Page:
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Mexican president heads to Washington, hoping to put disastrous 2014 behind him

Category : Press

Mexican President Enrique Peña Nieto heads to Washington, D.C., on Monday to meet with Barack Obama amid civil unrest at home and uncertainty at his reception here.

Latinos in the U.S. upset about the government’s support of Mexico’s ongoing militarized war against the drug cartels are planning demonstrations across the country.

The Mexican president and his team started 2014 carrying out a slew of newly passed reforms, from breaking up telecommunications monopolies to opening the nation’s energy sector, earning him international plaudits, including a Time magazine cover with his image above the caption “Saving Mexico.”

Then came a 1-2-3 punch of scandals: Soldiers killing 22 civilians in a questionable “shootout”; the abduction and presumed murder of 43 college students, allegedly at the hands of local officials and police in league with a drug cartel; and revelations that Peña Nieto and his treasury secretary live in luxury homes built and financed by a favorite government contractor.

What was supposed to be “Mexico’s moment,” a new era of transparency and reform, felt a lot like the same old age of violence and corruption.

Tens of thousands have taken to the streets since the 43 college students disappeared Sept. 26. Even institutions normally cautious about criticizing the government, including the Roman Catholic Church, have spoken out, and a Mexican protester disrupted the Nobel Peace Prize ceremony in Oslo, Norway, to draw attention to the tragedy.

“The protests are an expression of people fed up with impunity, and indignant at the complicity between some authorities and criminals,” said Luis Raúl Gonzalez, president of the normally politic Human Rights Commission, speaking directly to Peña Nieto at a recent public event.

Roberto Lovato, one of the cofounders of #USTired2, the group coordinating the Tuesday demonstrations in cities across the U.S., said: “President Peña Nieto’s security forces are responsible for what is hands-down the worst human rights crisis in all of Latin America and deserves our denunciation, not our tax dollars or political support.”

Many analysts say that the Washington trip is essential for Peña Nieto to secure continued support of the U.S. in Mexico’s fight against drug cartels and, just as crucially, to convince American investors to put their money on Mexico.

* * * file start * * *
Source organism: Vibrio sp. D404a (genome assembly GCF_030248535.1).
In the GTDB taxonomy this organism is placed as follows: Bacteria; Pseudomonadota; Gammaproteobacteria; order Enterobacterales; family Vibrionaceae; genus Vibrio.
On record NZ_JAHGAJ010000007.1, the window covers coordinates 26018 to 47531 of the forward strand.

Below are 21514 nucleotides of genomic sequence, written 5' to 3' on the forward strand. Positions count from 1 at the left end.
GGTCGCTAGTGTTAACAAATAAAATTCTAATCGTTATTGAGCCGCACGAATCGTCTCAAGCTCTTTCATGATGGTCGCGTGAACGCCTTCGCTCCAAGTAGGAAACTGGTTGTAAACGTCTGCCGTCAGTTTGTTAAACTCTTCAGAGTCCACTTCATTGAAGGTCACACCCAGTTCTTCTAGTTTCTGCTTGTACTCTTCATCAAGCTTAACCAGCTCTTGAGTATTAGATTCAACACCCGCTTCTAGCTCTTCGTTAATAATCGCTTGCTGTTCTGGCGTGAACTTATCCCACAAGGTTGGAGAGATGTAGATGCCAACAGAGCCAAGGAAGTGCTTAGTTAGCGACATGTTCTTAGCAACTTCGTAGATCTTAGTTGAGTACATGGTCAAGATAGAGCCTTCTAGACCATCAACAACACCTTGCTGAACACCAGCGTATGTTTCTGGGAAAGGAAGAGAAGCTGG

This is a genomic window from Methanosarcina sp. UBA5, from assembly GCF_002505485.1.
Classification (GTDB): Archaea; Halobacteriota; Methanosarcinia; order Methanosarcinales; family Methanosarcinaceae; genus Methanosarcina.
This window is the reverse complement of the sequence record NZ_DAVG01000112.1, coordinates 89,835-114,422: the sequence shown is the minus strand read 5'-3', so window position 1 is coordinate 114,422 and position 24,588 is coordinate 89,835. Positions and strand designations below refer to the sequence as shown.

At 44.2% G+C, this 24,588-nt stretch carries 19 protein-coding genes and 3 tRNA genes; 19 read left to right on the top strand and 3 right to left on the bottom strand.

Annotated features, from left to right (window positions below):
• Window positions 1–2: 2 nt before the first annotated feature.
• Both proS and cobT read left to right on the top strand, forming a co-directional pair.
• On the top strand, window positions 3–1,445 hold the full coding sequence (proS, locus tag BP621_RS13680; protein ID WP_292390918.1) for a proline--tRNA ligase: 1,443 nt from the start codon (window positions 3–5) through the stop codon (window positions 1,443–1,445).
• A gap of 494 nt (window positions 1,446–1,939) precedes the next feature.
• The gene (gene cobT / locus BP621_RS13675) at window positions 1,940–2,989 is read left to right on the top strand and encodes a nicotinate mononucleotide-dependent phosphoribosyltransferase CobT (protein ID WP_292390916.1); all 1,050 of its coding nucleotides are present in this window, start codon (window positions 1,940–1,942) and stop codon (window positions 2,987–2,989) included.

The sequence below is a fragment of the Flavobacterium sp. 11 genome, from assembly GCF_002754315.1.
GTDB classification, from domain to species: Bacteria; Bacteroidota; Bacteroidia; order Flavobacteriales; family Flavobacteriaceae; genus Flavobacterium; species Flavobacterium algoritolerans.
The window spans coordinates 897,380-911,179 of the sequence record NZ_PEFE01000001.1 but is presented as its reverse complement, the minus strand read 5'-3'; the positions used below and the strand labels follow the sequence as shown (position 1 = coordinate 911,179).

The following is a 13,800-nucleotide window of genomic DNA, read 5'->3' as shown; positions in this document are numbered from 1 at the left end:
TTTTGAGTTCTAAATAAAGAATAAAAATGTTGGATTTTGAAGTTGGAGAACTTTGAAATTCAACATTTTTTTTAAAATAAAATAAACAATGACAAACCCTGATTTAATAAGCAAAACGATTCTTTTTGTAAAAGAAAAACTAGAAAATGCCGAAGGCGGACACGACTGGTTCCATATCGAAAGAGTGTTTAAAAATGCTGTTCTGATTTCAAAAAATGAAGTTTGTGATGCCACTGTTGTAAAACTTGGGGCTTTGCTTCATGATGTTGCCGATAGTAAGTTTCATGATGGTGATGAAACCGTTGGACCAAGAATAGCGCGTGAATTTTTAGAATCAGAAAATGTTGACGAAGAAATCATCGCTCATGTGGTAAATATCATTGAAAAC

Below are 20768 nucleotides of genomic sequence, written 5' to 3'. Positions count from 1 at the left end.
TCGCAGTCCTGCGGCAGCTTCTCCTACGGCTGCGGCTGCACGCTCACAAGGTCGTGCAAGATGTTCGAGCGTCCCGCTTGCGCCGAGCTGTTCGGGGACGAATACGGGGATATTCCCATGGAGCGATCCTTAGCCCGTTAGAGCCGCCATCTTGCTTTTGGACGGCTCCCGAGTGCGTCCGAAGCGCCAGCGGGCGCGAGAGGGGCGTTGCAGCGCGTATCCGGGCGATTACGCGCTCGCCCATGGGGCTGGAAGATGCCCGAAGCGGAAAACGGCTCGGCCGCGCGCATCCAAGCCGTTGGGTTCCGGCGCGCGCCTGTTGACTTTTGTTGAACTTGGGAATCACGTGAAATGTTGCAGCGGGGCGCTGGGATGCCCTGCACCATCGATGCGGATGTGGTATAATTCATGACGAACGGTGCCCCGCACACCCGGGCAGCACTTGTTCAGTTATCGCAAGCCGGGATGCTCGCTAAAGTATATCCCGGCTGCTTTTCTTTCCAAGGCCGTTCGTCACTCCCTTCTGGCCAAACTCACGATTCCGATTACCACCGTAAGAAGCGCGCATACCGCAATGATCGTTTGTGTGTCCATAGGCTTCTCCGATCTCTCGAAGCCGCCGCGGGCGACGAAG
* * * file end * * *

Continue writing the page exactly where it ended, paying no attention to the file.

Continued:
“He’s coming to Washington to provide a boost for his presidency in 2015,” Jason Marczak, the deputy director of the Adrienne Arsht Latin America Center at the Atlantic Council told Fox News Latino. “What Mexicans will be closely watching is: Will he leave Washington with something to show for his visit?”

When Peña Nieto took office two years ago, he promised Mexico would see a new Institutional Revolutionary Party, known as the PRI, which had ruled Mexico for 71 years, often through coercion and corruption. After losing the presidency in 2000, the party portrayed itself as repentant and reconstructed.

Disillusioned by 12 years of opposition party rule, many Mexican voters returned to the PRI on the theory it at least knows how to govern.

But the purported “new PRI” has turned out to be younger politicians operating with the old playbook. Though its leaders were lauded for passing reforms, they had nothing to fall back on when violence knocked them off their message of economic growth.

They sent police to crack down on protesters and called the unrest a plot to “destabilize” the government and undermine the reforms.

Peña Nieto told the country, just weeks after their abduction, that it was time to “move beyond” the case of the 43 students, and he took a month to meet with their families.

The administration has tried to explain away the president’s $7 million mansion by saying it belonged to his wife, former soap opera actress Angelica Rivera, and it said Treasury Secretary Luis Videgaray’s bought his house before he officially took office, although he was part of Peña Nieto’s transition team.

Yet he is facing a Mexico much changed in the years since the PRI left office, when the country was still largely isolated, had very little investigative media and no citizen watchdogs armed with cellphone cameras and social media.

Mexicans have responded irreverently to Peña Nieto’s defenses, which they have seen as arrogance and disconnect. One protest sign declared that it isn’t demonstrations that are destabilizing Mexico but “your narco-government corruption.”

Cabinet chief Aurelio Nuño admitted to the Spanish newspaper El Pais that the government didn’t have an adequate plan to deal with insecurity because it hadn’t understood the dimensions of the problem. Nevertheless, he said the answer was in the economic reforms.

Peña Nieto maintained the strategy late Sunday when he delivered a New Year’s message acknowledging “a difficult year.”